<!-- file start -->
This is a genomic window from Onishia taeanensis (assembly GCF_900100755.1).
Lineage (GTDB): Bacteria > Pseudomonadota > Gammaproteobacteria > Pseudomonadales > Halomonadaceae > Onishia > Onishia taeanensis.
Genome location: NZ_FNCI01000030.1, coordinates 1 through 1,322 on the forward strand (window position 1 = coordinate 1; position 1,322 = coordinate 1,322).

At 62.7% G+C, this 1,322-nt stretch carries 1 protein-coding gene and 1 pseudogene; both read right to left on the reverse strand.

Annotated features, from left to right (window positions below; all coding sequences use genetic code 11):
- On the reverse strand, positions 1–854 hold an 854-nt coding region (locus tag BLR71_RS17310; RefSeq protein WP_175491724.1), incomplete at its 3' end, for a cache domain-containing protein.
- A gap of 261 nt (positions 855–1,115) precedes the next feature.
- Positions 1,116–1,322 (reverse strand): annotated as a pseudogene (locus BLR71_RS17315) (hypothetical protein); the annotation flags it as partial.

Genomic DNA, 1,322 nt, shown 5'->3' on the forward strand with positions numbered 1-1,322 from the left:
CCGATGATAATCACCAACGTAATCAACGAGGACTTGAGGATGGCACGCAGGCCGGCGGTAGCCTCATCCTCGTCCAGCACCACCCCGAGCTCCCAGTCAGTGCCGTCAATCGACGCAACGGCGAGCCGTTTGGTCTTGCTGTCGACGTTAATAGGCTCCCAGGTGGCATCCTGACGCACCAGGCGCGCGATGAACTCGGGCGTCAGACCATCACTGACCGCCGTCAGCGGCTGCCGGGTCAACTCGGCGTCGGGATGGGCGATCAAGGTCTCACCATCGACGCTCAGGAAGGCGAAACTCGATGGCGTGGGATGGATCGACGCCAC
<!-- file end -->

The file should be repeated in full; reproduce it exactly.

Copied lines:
This is a genomic window from Onishia taeanensis (assembly GCF_900100755.1).
Lineage (GTDB): Bacteria > Pseudomonadota > Gammaproteobacteria > Pseudomonadales > Halomonadaceae > Onishia > Onishia taeanensis.
Genome location: NZ_FNCI01000030.1, coordinates 1 through 1,322 on the forward strand (window position 1 = coordinate 1; position 1,322 = coordinate 1,322).

At 62.7% G+C, this 1,322-nt stretch carries 1 protein-coding gene and 1 pseudogene; both read right to left on the reverse strand.

Annotated features, from left to right (window positions below; all coding sequences use genetic code 11):
- On the reverse strand, positions 1–854 hold an 854-nt coding region (locus tag BLR71_RS17310; RefSeq protein WP_175491724.1), incomplete at its 3' end, for a cache domain-containing protein.
- A gap of 261 nt (positions 855–1,115) precedes the next feature.
- Positions 1,116–1,322 (reverse strand): annotated as a pseudogene (locus BLR71_RS17315) (hypothetical protein); the annotation flags it as partial.

Genomic DNA, 1,322 nt, shown 5'->3' on the forward strand with positions numbered 1-1,322 from the left:
CCGATGATAATCACCAACGTAATCAACGAGGACTTGAGGATGGCACGCAGGCCGGCGGTAGCCTCATCCTCGTCCAGCACCACCCCGAGCTCCCAGTCAGTGCCGTCAATCGACGCAACGGCGAGCCGTTTGGTCTTGCTGTCGACGTTAATAGGCTCCCAGGTGGCATCCTGACGCACCAGGCGCGCGATGAACTCGGGCGTCAGACCATCACTGACCGCCGTCAGCGGCTGCCGGGTCAACTCGGCGTCGGGATGGGCGATCAAGGTCTCACCATCGACGCTCAGGAAGGCGAAACTCGATGGCGTGGGATGGATCGACGCCAC